Tuesday, August 30, 2011

Part 1: Mac OS + Eclipse + OpenOCD + STM32 (ARM Cortex M3)

Intro
I really wanted to program and debug ARM processors from my Mac. This series of entries is a work in progress as I fine tune my setup for regular use.  Be sure to read the full story:
Part 1: Getting Started, what we are going to do and what parts we are going to use.
Part 2: Laying the Foundation, getting all the parts installed.
Part 3: Connecting the Plumbing, hook up all the pieces and run it.
Part 4
: Finishing Touches, troubleshooting and final thoughts.

My motivation: I am an electrical engineer that uses a Mac. It's a long story, but now that I'm here I'd rather not switch operating systems via Boot Camp multiple times per day. I admit that it's not THAT hard to reboot in Windows, nor does it take THAT long, and I'm sure I've spent more time on this research project than I'll ever save. However, I wanted to know more about open source embedded dev tools and this was a great way to find out if its worth it. Is it worth it? I don't know yet. I'll try to get comfortable debugging the STM32 in Eclipse and report back. If it works out well then I'll try the STM8 with its SWIM interface and get all of my development under one IDE umbrella.

Where I came from: IAR Embedded Workbench for ARM + IAR J-Link. This is great software and hardware, no doubt. Very easy to use, supports every processor I've ever heard of, and my chip vendor of choice (ST Micro) supplies great sample projects in IAR format. But it doesn't run on Mac, and its not cheap (even if you use the free 16K version of EWARM the J-Link will cost you a lot). For some the cost is irrelevant, but if you switch chips a lot, if you're a student, or if you have multiple developers who just want to experiment then maybe this article is for you.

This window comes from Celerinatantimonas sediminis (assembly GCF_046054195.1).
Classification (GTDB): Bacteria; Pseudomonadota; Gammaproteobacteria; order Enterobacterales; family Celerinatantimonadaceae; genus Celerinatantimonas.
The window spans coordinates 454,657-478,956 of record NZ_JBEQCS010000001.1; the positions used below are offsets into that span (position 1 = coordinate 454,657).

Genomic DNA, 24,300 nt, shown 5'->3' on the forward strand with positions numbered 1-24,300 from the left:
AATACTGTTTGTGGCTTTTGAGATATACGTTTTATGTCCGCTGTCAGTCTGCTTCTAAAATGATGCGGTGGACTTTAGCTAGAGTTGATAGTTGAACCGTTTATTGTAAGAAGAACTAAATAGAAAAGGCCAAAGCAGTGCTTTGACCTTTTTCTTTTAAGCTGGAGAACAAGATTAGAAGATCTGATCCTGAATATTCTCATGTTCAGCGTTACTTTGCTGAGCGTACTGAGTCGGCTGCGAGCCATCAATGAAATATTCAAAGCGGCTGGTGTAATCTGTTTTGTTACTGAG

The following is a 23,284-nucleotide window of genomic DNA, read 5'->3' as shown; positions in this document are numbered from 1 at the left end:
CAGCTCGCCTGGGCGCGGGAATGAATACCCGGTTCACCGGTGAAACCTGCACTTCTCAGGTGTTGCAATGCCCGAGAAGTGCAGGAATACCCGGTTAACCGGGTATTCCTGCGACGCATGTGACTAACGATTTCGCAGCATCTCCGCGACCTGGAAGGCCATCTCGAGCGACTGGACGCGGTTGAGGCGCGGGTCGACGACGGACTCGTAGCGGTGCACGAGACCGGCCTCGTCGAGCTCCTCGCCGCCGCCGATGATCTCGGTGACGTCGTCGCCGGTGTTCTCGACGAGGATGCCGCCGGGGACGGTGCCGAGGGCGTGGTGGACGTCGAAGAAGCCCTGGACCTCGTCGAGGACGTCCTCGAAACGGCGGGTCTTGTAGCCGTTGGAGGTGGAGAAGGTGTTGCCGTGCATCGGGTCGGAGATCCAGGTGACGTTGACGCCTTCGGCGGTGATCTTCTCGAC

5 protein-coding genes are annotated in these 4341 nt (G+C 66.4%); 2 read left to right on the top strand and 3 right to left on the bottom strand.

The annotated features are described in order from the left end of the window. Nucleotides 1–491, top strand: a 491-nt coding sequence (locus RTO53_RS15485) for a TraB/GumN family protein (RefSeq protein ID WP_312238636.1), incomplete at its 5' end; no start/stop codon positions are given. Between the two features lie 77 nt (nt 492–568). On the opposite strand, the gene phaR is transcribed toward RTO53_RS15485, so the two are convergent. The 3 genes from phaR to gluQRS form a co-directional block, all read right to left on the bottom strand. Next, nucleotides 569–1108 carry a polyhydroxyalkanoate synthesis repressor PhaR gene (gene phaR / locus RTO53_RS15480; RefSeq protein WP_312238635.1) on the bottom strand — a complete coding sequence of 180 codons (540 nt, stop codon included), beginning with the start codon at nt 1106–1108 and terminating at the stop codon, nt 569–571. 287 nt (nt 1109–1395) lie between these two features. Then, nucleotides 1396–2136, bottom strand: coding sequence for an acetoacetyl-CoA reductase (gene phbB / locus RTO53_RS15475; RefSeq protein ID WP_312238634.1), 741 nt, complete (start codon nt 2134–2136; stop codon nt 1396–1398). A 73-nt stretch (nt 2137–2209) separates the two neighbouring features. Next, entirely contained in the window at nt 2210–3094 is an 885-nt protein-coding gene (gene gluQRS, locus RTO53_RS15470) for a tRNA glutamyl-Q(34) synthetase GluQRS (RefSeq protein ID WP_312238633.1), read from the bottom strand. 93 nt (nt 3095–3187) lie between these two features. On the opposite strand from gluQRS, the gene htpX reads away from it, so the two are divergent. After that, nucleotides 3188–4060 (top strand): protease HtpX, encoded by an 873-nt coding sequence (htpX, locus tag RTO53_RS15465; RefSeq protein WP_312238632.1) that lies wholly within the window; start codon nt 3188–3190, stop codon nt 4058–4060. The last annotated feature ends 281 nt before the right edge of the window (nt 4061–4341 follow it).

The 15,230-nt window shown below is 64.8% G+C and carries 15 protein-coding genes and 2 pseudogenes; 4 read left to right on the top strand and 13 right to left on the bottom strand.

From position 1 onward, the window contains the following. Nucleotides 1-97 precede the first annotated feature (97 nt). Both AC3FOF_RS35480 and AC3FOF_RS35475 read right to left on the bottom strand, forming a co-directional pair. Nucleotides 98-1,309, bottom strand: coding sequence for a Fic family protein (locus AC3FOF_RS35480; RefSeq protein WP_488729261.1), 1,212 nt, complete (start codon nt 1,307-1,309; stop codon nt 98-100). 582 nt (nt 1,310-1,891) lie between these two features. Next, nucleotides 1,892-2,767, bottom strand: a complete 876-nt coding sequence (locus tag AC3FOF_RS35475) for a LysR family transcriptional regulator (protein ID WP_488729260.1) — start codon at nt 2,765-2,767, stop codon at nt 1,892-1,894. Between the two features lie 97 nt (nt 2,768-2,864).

Bill of Materials
I am going to show you how to establish an embedded processor programming and debugging ecosystem using as much free and open source stuff as I reasonably can, and do it all on a Mac. Here are the pieces:
  1. STM32 development board with JTAG interface. I am using an STM32F103 on my own PCB design, you can use your own platform or buy any of the many development kits out there.
  2. Olimex ARM-USB-TINY-H JTAG device (buy it from Mouser.com for about $50).
  3. Mac OS X Lion 10.7.1
  4. Eclipse IDE with C/C++ Developer Tooling (CDT). These are separate downloads and you need them both. I am using Helios SR2 with CDT 7.0.2. I haven't upgraded to Indigo yet, but I'm sure the process is very similar. You will need a few helper pieces as well, described below.
  5. YAGARTO means Yet Another GNU ARM Toolchain. I used the 29 Apr 2011 version with GCC-4.6.0 and GDB-7.2. Eclipse uses this piece to cross-compile your code for the ARM on your Mac, generate the binary file used program your chip, and generate debugger data.
  6. Zylin Embedded CDT is an open source plug-in for GDB that magically fills the gap between Eclipse and OpenOCD. It gets installed into Eclipse.